March Blog

This is a bit late, but I’ve got a really, really good excuse.

My normally tranquil life took something of a kick in the crutch on the 19th of Feb when I had a new left hip fitted. Sounds simple enough but did involve getting rid of the old, knackered one, and five days in hospital – a unique experience which I can only compare to the retreats offered by Her Majesty’s Prison Service, or even worse, long – haul air travel.

Just as, at 39,000 feet, in a big metal tube, wherein you have become walk – on baggage, in hospital the staff also rule.

Institutionalized helplessness is a weird thing. Despite Shock, Horror reports of failings in certain hospitals, I have to report that no such uncaring behaviour took place during my medical sojourn. Quite the contrary. The days were punctuated by solicitous visits; sometimes to offer especially diluted NHS tea, coffee or hot chocolate; sometimes to check blood pressure and oxygen levels [I was impressed by having a little tube thingy stuffed up my nose on a permanent basis – just like they do on “Casualty”] and, very importantly, to be hoicked to a standing position by the occupational therapists and put through the painful business of crutch-walking.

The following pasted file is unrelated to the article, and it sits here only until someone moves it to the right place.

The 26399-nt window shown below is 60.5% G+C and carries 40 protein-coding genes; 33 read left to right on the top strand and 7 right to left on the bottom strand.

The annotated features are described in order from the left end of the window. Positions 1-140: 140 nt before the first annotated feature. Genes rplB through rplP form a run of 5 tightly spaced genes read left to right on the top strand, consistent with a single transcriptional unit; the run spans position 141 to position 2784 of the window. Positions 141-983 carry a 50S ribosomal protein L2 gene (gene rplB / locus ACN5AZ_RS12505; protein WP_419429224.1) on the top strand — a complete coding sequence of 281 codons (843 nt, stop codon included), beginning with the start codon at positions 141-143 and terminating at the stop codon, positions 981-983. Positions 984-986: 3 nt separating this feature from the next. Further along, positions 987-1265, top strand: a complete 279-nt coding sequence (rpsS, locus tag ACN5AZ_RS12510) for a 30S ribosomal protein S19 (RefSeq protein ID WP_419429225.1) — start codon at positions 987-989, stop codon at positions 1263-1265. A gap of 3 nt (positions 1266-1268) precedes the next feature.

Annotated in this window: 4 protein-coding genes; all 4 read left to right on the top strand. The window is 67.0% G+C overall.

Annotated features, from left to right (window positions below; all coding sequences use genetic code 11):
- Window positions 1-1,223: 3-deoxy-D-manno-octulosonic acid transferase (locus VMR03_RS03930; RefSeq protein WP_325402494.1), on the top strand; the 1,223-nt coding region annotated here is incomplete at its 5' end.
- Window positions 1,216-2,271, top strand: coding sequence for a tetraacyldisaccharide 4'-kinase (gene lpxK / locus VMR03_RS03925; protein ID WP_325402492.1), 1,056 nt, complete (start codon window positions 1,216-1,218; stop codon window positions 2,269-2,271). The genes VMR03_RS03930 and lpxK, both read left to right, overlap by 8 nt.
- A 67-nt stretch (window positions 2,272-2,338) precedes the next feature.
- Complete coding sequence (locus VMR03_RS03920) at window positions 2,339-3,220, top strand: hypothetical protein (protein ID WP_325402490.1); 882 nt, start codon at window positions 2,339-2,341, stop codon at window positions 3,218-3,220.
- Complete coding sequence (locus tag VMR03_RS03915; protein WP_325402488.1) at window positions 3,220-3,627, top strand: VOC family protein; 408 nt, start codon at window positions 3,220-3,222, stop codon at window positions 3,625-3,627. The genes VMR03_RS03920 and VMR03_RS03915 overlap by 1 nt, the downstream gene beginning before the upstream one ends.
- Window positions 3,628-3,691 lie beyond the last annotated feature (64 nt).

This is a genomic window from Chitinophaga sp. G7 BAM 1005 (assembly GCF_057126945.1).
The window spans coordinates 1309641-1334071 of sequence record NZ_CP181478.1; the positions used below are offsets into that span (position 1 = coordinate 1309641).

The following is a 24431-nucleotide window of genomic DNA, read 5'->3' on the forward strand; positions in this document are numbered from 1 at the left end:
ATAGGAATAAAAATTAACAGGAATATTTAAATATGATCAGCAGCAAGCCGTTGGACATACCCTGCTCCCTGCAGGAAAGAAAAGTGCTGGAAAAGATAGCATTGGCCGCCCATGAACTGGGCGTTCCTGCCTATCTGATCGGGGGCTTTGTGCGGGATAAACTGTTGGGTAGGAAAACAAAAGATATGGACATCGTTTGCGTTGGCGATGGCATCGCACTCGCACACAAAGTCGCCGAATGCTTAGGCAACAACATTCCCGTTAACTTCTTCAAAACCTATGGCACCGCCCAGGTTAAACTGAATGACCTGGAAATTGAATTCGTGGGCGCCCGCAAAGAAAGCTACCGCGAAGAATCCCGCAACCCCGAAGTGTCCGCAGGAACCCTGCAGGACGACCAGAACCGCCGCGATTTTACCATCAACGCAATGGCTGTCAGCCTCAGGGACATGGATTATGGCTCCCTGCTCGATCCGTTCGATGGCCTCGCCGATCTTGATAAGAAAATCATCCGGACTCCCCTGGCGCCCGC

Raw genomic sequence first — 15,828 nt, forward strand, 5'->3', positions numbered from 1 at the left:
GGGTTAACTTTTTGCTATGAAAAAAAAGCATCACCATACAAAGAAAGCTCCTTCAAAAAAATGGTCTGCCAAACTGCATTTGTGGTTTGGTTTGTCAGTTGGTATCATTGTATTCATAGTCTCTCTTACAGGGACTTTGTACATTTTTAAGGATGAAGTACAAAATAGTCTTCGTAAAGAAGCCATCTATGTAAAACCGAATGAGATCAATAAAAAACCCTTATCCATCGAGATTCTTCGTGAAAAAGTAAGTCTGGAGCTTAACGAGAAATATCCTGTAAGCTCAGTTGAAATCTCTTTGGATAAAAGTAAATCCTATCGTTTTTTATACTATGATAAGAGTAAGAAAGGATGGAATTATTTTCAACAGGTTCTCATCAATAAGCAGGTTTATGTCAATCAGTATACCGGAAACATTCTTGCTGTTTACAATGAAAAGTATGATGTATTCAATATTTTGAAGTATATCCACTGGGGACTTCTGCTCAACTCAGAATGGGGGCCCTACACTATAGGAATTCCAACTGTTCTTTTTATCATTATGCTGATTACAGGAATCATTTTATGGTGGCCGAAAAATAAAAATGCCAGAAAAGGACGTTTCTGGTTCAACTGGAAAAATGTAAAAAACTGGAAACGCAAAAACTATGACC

Post-operative visits from the surgeon were interesting, especially  for those requiring a blow by blow account of the grisly goings-on in theatre. Sadly, I never saw the anaesthetist again. He was really interesting. German, around 5foot 2 , bald on top but long at the back, earrings, upper arm tattoos and every bit the pocket Bill Bailey. We’d had an interesting natter about cars as he stuck various needles in and prior to me slipping off to God knows where.

Mealtimes were big too. I was amazed at the ability of whoever prepared our food to render all of it grey. Even the carrots.

On the ward there were four of us– two new hips, two new knees. The knees were the worst, their physio spells often  punctuated by, “Fookin’ ‘Ell !” and other quaint northern remarks. Hips are certainly painful, but its but more of the nagging variety. However, twice a day, stocky, capable no –frills Brenda the drugs nurse came round with her squeaky wheeled cabinet and doled out long lists of chemicals all gratefully swallowed. Especially the little yellow and orange jobs which cause a certain mental detachment.

But I’m home now and lurching about the place on two aluminium sticks – relatively successfully it must be said – so much so that I can manage flat bits on one crutch only ! Little victories ! And by the time I write the next blog, I will have discarded mobility aids, running up and downstairs two at a time and being annoyingly athletic.

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